Have you ever noticed that, no matter what you’re looking for, the Library seems to have it? Almost everything I’ve ever entered into the catalog search bar has come up with a hit, often in multiple material types. Do you want that novel in large print? How about an unabridged audiobook? Or ebook?
Further, it seems that (barring a massive holds list) it can be delivered from across town to the library in my backyard within a few days. But like everything that is effortless and works correctly time and again, I think I’ve begun to take the Library collection and its swift movement for granted.
The collection contains just over 2 million items: books, audiobooks, ebooks, dvds, music cds and scores, periodicals, etc. The Library’s goal is to have a collection with depth and diversity – one that will serve the needs of our community, providing materials for both information and pleasure. They select items based upon a number of criteria, including: patron interest, accuracy of information, the importance or timeliness of the subject matter, critical acclaim and awards won, among others.
Different neighborhood libraries serve different populations, so each location has a good general collection, but some things are unique. While Troutdale Library has a very well used young adult section (after all, they’re located just down the street from Reynolds High School), Woodstock has quite a large collection of materials in Chinese to serve the patrons there who speak that language. The Library staff choose items by looking at things like demographics, staff and patron feedback, and the size of the space.
The Library has been around for almost 150 years, so they’ve built some special collections. Central houses the John Wilson Special Collections, more than 10,000 rare and historically significant items. North Portland Library holds the Black Resources Collection, over 7,000 books and multimedia items that illuminate the African American experience. And let’s not forget the new Lucky Day Collection, now at all locations, which provides patrons with additional copies of highly popular books that aren’t subject to hold queues.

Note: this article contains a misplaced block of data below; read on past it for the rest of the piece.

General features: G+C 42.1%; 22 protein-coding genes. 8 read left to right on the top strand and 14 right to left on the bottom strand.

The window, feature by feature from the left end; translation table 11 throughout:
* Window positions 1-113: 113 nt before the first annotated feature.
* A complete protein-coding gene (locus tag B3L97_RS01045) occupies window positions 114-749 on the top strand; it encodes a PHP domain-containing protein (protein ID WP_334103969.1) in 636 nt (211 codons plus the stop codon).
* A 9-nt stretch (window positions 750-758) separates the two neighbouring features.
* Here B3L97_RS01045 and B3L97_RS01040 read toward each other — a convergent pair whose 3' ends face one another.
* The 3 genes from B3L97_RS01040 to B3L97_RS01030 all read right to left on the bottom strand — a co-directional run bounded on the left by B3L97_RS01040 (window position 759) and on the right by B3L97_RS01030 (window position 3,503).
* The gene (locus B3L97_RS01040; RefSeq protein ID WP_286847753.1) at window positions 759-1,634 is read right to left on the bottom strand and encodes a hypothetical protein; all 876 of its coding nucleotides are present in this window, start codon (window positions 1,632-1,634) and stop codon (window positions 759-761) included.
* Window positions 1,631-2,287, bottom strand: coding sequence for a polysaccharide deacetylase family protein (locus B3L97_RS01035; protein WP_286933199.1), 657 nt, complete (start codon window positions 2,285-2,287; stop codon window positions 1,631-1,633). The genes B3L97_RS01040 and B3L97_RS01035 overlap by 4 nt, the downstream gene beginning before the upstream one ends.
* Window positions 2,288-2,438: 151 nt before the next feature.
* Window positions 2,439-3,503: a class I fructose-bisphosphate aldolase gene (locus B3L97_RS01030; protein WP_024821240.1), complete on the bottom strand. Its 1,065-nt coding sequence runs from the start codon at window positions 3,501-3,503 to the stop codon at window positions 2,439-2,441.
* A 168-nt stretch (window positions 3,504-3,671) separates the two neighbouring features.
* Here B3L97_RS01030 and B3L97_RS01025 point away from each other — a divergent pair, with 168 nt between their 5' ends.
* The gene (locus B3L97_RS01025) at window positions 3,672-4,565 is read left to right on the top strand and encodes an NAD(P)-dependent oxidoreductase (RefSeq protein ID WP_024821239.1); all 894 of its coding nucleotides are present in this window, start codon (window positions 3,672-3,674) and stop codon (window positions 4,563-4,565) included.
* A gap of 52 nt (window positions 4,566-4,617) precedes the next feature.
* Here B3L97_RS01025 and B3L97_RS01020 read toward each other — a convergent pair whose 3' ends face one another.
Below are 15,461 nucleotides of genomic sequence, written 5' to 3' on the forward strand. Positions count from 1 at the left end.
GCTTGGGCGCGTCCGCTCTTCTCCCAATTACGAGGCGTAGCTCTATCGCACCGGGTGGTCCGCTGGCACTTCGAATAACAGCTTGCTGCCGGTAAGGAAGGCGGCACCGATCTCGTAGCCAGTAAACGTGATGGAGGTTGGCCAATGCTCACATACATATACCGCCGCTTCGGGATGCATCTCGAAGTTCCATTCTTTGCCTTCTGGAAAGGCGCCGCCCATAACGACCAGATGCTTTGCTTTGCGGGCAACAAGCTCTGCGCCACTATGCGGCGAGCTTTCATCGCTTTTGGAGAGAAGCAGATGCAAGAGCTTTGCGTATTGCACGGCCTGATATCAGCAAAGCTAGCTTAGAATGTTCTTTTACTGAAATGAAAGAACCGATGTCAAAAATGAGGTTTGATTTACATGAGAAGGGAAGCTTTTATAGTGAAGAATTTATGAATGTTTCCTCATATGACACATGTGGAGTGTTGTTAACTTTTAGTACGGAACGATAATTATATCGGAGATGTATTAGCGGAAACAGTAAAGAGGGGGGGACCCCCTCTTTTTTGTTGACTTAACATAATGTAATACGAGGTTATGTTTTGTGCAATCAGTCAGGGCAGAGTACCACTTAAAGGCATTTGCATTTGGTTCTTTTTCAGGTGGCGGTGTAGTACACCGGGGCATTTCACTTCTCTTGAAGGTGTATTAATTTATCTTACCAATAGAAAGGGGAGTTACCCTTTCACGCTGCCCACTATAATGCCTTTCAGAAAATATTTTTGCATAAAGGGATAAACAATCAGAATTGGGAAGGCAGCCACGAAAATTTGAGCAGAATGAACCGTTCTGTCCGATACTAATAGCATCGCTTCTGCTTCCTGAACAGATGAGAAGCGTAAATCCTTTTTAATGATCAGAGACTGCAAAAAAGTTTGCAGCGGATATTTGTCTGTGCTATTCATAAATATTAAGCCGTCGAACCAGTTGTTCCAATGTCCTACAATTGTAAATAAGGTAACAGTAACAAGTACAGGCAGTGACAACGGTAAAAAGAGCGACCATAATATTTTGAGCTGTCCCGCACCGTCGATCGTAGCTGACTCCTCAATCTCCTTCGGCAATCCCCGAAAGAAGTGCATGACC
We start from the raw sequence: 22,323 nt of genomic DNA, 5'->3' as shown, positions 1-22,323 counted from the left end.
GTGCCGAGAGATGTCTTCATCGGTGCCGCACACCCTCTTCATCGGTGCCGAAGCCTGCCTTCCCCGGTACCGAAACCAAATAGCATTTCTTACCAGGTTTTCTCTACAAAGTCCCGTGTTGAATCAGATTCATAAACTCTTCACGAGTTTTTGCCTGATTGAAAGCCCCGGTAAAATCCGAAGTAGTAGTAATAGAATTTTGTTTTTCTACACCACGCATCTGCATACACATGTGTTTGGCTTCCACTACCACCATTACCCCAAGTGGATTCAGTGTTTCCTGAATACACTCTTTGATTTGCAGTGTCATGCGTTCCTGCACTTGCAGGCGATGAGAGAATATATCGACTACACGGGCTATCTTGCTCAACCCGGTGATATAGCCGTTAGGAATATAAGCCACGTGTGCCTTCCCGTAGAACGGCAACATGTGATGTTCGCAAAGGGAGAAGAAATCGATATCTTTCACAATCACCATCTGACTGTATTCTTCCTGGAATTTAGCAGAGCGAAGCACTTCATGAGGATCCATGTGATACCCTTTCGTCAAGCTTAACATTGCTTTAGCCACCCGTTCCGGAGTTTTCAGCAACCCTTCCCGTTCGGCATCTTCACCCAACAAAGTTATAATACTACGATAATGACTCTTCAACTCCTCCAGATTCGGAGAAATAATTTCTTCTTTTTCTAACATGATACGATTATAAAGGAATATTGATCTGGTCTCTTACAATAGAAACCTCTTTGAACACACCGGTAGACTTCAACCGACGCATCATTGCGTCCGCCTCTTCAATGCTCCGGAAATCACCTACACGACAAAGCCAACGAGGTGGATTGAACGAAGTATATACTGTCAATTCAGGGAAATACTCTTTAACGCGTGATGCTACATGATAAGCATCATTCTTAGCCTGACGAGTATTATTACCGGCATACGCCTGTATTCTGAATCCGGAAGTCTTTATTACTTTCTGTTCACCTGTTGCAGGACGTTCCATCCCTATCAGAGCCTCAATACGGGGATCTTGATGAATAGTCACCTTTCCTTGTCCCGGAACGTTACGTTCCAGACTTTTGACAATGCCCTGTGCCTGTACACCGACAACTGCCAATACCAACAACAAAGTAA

Weeding: Send It to the Title Wave
The collection is in constant rotation, both because approximately half of it is checked out at any given time, but also because when new materials are purchased, older materials have to be taken out to make space. An item may be discarded because it is in poor condition, the information is obsolete, or simply because there isn’t sufficient demand from patrons.
However, discarded items are still doing good for the Library and community because most of them go to the Title Wave Used Bookstore, the Library-run bookstore that sells these “retired” materials at really great prices. The Title Wave can’t sell everything, so some things are donated to other organizations, sold to vendors, or recycled.
Moving Materials and the Holds Process
So how does the Library’s outstanding collection make the rounds? Three delivery trucks run among neighborhood libraries, Central, and Library Administration, moving approximately 30,000 items every day, which is equivalent to all the holdings of Fairview-Columbia Library! Items pulled from Central’s collection are sorted on-site for direct shipment to neighborhood libraries, but each neighborhood library sends crates of materials both to Central and to the Sort Center at Library Administration for distribution. Each Sort Center staff person processes an average of 785 tons of materials per year!
One of the most loved aspects of Library service is our holds process. Last year, Library staff filled 2.7 million holds, and, on average, nearly 8,000 holds are picked up by patrons each day. Each hold item is handled by multiple people. It begins with the request being printed from the circulation system, which is then given to a staff person or volunteer who searches the stacks for the item, checks it into the system, and sends it to the Sort Center at Library Administration. The Sort Center staff process the material from neighborhood libraries, taking it from the home library’s crate, and re-crating it for delivery to the destination library. Finally, the staff members at the destination library scan the item to trigger your hold notice and place it on the hold shelf.
The size of the Library collection and the efficiency of the processes to transport items around the system are easy to take for granted. On the rare occasion that I don’t find an item that I want, I generally give a little grumble before moving on to something else. But when I stop to think of the research and labor that goes into making and keeping our collection great, I appreciate the Library more.
Special thanks to Multnomah County Library employees Shani Fox, Cindy Gibbon, Jeremy Graybill, and Ty Thompson for their insights into the MCL collection and movement of materials. Learn more about the collection by reading the Library’s Collection Development Policy.